Pepper seeds take a long time to germinate, and once they have sprouted, take weeks to reach any sort of size.

Other than that frustration factor, they are fairly easy to grow from seed, and now is the time to plant them.

First, pick your varieties – and I stress the plural. You will want some sweet bell peppers such as Red Ace, because they go in so many recipes and are dead-cinch easy to freeze. You will want some banana peppers, such as Bananarama and Giant Marconi, because they are so great for grilling; these are still classified as sweet rather than hot but have a bit more kick than bell peppers. If you are a fan of hot peppers, grow those, too.

The plants will germinate more quickly if you soak them in water (or better yet, in weak chamomile tea, which dissolves the seed coating) for about eight hours. Plant them in individual pots or seed trays (your preference), just barely covering the seed. Peppers want warmer temperatures than you find in most Maine homes, so put them someplace warm – a heating tray, on top of your refrigerator or near the woodstove (not on it, of course) – until they sprout, and then move them to a south-facing window or under artificial lights.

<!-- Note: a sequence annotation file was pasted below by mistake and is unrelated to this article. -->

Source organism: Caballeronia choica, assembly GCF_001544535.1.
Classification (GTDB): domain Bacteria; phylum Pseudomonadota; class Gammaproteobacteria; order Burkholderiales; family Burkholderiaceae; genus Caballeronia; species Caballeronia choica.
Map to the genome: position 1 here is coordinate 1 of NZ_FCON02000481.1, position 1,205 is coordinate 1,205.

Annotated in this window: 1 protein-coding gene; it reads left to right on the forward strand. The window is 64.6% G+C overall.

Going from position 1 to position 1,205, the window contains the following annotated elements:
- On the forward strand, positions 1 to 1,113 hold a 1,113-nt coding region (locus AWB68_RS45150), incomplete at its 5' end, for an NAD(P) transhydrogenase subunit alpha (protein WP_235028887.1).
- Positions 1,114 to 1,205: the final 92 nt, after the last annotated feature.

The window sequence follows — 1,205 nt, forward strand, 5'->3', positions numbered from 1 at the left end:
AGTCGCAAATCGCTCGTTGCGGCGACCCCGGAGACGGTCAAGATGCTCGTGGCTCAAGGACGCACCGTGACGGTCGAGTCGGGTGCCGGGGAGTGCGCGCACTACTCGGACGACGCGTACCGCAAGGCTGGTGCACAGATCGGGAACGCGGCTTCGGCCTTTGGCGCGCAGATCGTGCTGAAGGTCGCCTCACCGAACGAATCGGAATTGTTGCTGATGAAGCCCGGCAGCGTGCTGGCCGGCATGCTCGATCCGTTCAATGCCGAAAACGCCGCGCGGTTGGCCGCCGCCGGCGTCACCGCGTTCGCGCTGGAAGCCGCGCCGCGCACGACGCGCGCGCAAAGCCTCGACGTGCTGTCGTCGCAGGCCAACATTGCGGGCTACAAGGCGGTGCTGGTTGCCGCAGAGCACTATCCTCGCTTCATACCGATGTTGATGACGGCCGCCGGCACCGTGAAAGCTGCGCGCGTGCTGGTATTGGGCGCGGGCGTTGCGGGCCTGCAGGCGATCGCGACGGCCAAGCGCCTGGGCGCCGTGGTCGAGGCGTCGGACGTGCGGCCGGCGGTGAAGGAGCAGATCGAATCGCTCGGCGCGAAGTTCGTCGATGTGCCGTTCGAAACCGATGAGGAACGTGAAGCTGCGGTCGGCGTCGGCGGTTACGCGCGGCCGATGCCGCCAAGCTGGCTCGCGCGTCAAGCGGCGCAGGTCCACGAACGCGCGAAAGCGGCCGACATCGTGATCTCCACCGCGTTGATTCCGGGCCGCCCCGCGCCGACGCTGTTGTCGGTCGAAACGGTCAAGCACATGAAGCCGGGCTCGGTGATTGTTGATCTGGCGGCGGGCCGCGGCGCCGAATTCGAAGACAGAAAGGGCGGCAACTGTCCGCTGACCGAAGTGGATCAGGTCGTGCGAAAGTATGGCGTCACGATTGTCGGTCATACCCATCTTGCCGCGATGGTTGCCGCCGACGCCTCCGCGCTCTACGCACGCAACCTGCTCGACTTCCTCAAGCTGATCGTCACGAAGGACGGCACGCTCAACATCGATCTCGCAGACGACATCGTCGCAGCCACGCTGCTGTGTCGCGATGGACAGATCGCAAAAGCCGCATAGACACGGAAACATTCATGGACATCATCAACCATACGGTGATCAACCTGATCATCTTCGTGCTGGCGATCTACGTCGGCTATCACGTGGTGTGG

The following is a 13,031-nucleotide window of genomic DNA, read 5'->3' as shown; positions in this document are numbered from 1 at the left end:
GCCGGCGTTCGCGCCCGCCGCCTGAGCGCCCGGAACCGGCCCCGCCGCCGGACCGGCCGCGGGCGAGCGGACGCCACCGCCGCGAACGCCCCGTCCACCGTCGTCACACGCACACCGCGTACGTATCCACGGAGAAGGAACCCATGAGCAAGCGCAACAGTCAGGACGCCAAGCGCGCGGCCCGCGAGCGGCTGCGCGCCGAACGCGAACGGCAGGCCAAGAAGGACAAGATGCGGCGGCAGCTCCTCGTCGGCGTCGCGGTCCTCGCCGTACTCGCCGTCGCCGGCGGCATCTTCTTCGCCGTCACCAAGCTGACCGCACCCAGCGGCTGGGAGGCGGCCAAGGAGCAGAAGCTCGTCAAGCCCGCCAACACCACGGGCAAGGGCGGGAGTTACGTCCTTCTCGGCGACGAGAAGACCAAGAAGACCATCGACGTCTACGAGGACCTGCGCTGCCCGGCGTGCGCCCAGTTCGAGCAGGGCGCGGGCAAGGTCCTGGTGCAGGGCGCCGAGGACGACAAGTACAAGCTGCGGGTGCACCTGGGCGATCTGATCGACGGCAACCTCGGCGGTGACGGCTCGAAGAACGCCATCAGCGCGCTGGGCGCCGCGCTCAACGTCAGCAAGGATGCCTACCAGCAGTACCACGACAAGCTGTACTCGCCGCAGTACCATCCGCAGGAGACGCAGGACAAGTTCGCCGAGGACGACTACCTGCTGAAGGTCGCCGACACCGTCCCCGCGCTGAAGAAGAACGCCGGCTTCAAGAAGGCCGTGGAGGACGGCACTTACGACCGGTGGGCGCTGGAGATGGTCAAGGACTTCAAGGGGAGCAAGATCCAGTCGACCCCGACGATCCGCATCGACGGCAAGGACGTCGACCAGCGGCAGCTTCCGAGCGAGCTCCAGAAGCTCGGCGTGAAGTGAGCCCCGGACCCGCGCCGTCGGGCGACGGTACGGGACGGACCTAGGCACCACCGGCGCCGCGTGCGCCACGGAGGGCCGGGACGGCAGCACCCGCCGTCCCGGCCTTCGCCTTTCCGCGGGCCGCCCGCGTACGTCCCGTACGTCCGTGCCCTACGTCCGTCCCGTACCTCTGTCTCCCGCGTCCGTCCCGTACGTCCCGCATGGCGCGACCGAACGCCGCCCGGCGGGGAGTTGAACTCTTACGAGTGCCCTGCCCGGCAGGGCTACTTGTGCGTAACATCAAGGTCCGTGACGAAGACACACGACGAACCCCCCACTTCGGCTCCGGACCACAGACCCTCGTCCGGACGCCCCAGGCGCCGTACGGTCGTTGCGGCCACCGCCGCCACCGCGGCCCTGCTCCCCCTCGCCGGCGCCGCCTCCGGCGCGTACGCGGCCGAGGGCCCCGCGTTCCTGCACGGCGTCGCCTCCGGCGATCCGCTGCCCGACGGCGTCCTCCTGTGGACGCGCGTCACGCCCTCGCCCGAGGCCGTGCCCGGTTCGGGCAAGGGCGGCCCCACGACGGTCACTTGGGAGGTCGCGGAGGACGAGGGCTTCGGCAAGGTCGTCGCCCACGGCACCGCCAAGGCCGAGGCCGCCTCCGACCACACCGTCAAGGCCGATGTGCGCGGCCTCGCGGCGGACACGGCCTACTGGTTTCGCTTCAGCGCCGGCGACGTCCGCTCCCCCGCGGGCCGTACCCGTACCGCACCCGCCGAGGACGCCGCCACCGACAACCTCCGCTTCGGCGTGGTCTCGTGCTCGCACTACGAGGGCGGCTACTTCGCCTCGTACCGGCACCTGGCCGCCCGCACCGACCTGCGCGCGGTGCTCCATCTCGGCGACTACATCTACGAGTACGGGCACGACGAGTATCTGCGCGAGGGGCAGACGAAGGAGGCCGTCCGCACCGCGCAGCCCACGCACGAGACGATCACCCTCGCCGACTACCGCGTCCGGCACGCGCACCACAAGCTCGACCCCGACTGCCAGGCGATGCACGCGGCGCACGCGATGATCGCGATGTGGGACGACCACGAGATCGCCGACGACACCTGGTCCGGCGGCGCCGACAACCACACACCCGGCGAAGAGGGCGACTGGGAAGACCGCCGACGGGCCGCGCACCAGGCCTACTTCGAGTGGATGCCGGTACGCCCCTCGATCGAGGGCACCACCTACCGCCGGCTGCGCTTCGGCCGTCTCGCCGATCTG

Harden the seedlings off by putting them outside in the sun on warm days and back inside for the evenings. I find pepper seedlings a lot easier to grow than tomato seedlings because the peppers stand up straight and grow, while tomatoes start trying to branch and flop sideways if they don’t get enough light.

Don’t rush to put them in the garden. It takes a full frost to kill them, but they don’t like cold. Wait until at least May 30, and it won’t hurt to delay until mid-June.

Plant the seedlings about a foot apart. And although they can stand on their own, I stake mine to keep wind, critters, grandkids and the absent-minded me from knocking them over.

You should start getting green peppers by August. I pick them as we need them, but I wait until they are red for most of the harvest.